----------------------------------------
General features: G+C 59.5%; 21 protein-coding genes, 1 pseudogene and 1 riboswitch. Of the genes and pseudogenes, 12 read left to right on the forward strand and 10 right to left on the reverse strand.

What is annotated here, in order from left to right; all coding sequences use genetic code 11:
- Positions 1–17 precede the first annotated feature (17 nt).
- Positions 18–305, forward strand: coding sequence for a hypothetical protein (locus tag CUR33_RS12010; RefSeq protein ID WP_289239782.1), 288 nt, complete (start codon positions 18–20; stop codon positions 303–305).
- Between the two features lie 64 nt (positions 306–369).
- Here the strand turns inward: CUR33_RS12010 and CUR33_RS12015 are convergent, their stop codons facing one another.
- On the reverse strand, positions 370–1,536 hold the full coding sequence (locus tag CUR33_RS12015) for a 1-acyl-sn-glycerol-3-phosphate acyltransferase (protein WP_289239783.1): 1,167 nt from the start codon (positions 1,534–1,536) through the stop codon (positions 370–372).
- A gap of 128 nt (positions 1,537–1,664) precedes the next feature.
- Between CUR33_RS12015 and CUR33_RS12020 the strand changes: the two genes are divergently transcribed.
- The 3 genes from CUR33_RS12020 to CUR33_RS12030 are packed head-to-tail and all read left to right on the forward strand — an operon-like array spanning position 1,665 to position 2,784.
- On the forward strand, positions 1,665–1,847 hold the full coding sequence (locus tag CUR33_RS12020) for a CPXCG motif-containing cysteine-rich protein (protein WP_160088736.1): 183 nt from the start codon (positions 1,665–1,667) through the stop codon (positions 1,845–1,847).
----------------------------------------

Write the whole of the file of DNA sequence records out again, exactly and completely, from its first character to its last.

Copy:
General features: G+C 59.5%; 21 protein-coding genes, 1 pseudogene and 1 riboswitch. Of the genes and pseudogenes, 12 read left to right on the forward strand and 10 right to left on the reverse strand.

What is annotated here, in order from left to right; all coding sequences use genetic code 11:
- Positions 1–17 precede the first annotated feature (17 nt).
- Positions 18–305, forward strand: coding sequence for a hypothetical protein (locus tag CUR33_RS12010; RefSeq protein ID WP_289239782.1), 288 nt, complete (start codon positions 18–20; stop codon positions 303–305).
- Between the two features lie 64 nt (positions 306–369).
- Here the strand turns inward: CUR33_RS12010 and CUR33_RS12015 are convergent, their stop codons facing one another.
- On the reverse strand, positions 370–1,536 hold the full coding sequence (locus tag CUR33_RS12015) for a 1-acyl-sn-glycerol-3-phosphate acyltransferase (protein WP_289239783.1): 1,167 nt from the start codon (positions 1,534–1,536) through the stop codon (positions 370–372).
- A gap of 128 nt (positions 1,537–1,664) precedes the next feature.
- Between CUR33_RS12015 and CUR33_RS12020 the strand changes: the two genes are divergently transcribed.
- The 3 genes from CUR33_RS12020 to CUR33_RS12030 are packed head-to-tail and all read left to right on the forward strand — an operon-like array spanning position 1,665 to position 2,784.
- On the forward strand, positions 1,665–1,847 hold the full coding sequence (locus tag CUR33_RS12020) for a CPXCG motif-containing cysteine-rich protein (protein WP_160088736.1): 183 nt from the start codon (positions 1,665–1,667) through the stop codon (positions 1,845–1,847).